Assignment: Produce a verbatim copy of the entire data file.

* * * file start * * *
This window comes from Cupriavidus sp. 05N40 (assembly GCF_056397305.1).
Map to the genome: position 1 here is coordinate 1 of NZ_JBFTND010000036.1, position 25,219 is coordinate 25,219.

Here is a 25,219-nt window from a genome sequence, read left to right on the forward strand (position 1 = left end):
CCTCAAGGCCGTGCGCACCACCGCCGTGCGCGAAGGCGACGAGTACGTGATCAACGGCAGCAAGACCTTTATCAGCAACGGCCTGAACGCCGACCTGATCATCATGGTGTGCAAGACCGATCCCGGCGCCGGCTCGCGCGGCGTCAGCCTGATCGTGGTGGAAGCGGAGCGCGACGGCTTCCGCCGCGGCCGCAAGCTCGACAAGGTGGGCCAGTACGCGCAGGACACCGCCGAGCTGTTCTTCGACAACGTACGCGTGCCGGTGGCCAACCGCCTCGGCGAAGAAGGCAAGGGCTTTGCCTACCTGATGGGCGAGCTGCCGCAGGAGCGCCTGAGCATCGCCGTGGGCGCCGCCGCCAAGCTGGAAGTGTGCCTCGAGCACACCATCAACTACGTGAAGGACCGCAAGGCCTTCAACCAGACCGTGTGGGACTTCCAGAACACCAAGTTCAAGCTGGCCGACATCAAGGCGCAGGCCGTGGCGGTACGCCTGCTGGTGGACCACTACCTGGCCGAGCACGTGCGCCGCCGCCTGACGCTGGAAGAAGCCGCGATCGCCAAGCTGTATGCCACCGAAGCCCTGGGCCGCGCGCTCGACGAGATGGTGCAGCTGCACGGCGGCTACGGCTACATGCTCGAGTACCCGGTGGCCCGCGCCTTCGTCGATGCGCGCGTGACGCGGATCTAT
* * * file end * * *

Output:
This window comes from Cupriavidus sp. 05N40 (assembly GCF_056397305.1).
Map to the genome: position 1 here is coordinate 1 of NZ_JBFTND010000036.1, position 25,219 is coordinate 25,219.

Here is a 25,219-nt window from a genome sequence, read left to right on the forward strand (position 1 = left end):
CCTCAAGGCCGTGCGCACCACCGCCGTGCGCGAAGGCGACGAGTACGTGATCAACGGCAGCAAGACCTTTATCAGCAACGGCCTGAACGCCGACCTGATCATCATGGTGTGCAAGACCGATCCCGGCGCCGGCTCGCGCGGCGTCAGCCTGATCGTGGTGGAAGCGGAGCGCGACGGCTTCCGCCGCGGCCGCAAGCTCGACAAGGTGGGCCAGTACGCGCAGGACACCGCCGAGCTGTTCTTCGACAACGTACGCGTGCCGGTGGCCAACCGCCTCGGCGAAGAAGGCAAGGGCTTTGCCTACCTGATGGGCGAGCTGCCGCAGGAGCGCCTGAGCATCGCCGTGGGCGCCGCCGCCAAGCTGGAAGTGTGCCTCGAGCACACCATCAACTACGTGAAGGACCGCAAGGCCTTCAACCAGACCGTGTGGGACTTCCAGAACACCAAGTTCAAGCTGGCCGACATCAAGGCGCAGGCCGTGGCGGTACGCCTGCTGGTGGACCACTACCTGGCCGAGCACGTGCGCCGCCGCCTGACGCTGGAAGAAGCCGCGATCGCCAAGCTGTATGCCACCGAAGCCCTGGGCCGCGCGCTCGACGAGATGGTGCAGCTGCACGGCGGCTACGGCTACATGCTCGAGTACCCGGTGGCCCGCGCCTTCGTCGATGCGCGCGTGACGCGGATCTAT